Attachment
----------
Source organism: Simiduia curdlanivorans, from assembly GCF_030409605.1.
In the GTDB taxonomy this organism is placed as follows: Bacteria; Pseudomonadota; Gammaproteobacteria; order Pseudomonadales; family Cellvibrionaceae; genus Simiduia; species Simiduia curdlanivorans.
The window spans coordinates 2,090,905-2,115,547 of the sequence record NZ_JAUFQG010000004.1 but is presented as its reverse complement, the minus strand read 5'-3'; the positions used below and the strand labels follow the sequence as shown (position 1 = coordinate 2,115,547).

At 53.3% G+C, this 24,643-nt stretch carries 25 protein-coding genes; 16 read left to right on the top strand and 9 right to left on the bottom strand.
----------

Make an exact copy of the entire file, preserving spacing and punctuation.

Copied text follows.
Source organism: Simiduia curdlanivorans, from assembly GCF_030409605.1.
In the GTDB taxonomy this organism is placed as follows: Bacteria; Pseudomonadota; Gammaproteobacteria; order Pseudomonadales; family Cellvibrionaceae; genus Simiduia; species Simiduia curdlanivorans.
The window spans coordinates 2,090,905-2,115,547 of the sequence record NZ_JAUFQG010000004.1 but is presented as its reverse complement, the minus strand read 5'-3'; the positions used below and the strand labels follow the sequence as shown (position 1 = coordinate 2,115,547).

At 53.3% G+C, this 24,643-nt stretch carries 25 protein-coding genes; 16 read left to right on the top strand and 9 right to left on the bottom strand.